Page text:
DEFENCE AND CIVIL INST OF ENVIRONMENTAL MEDICINE DOWNSVIEW (ONTARIO)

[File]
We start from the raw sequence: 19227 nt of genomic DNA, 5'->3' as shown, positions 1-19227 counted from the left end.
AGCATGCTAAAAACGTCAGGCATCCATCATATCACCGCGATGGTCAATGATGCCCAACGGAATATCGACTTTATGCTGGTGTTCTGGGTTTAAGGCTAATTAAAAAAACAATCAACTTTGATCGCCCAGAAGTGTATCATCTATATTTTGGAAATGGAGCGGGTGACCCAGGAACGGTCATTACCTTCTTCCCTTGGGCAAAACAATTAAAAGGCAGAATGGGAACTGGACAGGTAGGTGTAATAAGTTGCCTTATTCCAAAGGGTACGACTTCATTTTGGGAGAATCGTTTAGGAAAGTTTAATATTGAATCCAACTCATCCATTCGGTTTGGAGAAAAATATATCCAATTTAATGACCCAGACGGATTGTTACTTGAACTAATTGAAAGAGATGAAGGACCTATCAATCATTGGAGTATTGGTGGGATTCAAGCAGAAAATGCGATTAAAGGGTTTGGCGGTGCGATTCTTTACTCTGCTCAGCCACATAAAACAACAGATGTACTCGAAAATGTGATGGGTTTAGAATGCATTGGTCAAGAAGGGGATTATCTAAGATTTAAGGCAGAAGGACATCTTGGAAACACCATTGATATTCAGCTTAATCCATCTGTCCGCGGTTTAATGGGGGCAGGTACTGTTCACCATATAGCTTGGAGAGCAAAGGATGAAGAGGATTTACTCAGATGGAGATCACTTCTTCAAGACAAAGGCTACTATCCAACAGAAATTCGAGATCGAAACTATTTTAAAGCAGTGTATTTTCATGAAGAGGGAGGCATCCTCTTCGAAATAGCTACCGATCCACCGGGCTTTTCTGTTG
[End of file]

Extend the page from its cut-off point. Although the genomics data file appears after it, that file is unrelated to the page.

The effect of sleep deprivation and physical fatigue on self-paced work output was determined in two sustained combat engineer operations. In the first Ripe Sapper, four subjects from 2 Combat Engineer Regiment went without sleep for 690 hours. During this period they performed only four physically demanding tasks, three of them in the last 24 hours. Continuous recordings of heart rate HR indicated that sleep deprivation, in the absence of physical fatigue, had no effect on work intensity and the workrecovery cycle. In the second sustained operation Longue Journee, six subjects from 5 Combat Engineer Regiment carried out a full schedule of physically demanding tasks during a period of sleep deprivation lasting 47 hours. Some of the tasks were repeated at least once so that the effects of sleep loss and physical fatigue could be assessed. For the first 14 hours of Longue Journee, the subjects worked for shorter periods and took longer rests. Rating scales confirmed that these changes coincided with the development of physical fatigue. Since sleep deprivation was without effect in Ripe Sapper, the decline in self-paced work output in Longue Journee was attributed to physical fatigue.